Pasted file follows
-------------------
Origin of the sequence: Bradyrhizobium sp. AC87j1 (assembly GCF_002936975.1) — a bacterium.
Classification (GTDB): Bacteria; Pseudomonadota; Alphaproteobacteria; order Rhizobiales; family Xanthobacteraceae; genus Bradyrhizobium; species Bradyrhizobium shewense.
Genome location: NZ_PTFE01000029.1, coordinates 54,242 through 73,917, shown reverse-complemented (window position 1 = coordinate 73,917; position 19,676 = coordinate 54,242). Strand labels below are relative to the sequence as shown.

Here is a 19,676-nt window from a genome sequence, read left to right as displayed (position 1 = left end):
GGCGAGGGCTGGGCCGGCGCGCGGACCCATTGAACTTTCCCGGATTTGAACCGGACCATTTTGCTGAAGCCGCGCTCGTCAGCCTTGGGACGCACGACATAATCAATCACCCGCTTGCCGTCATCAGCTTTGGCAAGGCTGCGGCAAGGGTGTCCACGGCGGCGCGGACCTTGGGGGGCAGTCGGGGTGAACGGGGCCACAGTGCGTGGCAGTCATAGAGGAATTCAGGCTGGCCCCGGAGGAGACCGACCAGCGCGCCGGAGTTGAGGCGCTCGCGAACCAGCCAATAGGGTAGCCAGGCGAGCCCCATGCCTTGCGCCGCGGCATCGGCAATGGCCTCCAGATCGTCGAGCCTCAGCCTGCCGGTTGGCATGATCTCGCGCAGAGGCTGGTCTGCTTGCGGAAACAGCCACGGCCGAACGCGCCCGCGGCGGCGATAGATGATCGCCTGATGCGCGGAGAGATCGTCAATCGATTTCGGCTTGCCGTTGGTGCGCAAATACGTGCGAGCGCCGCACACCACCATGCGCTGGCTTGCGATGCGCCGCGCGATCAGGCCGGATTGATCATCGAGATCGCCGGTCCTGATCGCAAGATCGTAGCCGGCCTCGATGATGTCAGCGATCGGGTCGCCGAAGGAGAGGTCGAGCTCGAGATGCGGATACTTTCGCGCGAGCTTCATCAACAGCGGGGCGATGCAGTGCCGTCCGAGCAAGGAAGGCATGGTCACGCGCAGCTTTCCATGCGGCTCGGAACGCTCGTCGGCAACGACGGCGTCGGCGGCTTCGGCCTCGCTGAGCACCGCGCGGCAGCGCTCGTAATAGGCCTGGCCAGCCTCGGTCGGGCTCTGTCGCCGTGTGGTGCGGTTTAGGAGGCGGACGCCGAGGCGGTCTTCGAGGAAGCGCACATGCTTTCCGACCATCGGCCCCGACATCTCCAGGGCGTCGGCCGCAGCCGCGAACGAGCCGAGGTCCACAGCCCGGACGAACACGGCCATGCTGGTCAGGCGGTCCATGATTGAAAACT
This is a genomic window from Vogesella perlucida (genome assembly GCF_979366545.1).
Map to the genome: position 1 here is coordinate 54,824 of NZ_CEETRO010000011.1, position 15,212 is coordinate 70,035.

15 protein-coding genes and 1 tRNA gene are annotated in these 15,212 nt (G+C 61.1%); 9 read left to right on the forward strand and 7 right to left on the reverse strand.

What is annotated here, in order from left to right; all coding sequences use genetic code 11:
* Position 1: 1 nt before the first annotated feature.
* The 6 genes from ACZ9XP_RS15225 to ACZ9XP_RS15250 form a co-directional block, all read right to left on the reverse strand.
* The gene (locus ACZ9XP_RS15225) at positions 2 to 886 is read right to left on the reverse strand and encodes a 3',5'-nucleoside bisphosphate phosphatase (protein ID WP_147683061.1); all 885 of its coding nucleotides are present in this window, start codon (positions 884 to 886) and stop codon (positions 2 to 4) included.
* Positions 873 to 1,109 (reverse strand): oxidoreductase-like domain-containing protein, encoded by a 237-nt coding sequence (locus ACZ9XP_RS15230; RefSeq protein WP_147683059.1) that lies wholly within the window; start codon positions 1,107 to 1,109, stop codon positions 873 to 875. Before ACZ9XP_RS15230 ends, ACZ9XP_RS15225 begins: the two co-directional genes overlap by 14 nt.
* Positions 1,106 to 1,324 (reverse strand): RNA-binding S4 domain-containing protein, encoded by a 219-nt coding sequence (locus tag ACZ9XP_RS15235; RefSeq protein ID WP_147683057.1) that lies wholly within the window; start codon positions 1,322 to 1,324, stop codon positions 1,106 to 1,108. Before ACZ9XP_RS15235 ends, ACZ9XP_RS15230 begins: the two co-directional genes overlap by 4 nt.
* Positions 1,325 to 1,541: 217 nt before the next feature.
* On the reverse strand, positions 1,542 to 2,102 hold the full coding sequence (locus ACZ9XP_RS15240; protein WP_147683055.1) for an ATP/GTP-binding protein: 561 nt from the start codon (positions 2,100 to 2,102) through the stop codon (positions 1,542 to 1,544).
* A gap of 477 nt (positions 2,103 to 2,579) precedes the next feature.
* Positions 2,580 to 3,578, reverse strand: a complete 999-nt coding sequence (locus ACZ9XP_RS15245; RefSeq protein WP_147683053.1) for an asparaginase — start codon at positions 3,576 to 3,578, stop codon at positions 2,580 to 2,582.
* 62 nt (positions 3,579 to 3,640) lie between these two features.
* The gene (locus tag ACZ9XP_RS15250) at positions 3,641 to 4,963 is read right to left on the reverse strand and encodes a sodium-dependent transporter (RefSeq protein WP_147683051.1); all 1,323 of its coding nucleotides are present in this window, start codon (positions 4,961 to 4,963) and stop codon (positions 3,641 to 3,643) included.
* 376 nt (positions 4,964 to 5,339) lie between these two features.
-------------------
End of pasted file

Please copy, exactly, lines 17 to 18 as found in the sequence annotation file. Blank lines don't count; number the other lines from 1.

* A gap of 477 nt (positions 2,103 to 2,579) precedes the next feature.
* Positions 2,580 to 3,578, reverse strand: a complete 999-nt coding sequence (locus ACZ9XP_RS15245; RefSeq protein WP_147683053.1) for an asparaginase — start codon at positions 3,576 to 3,578, stop codon at positions 2,580 to 2,582.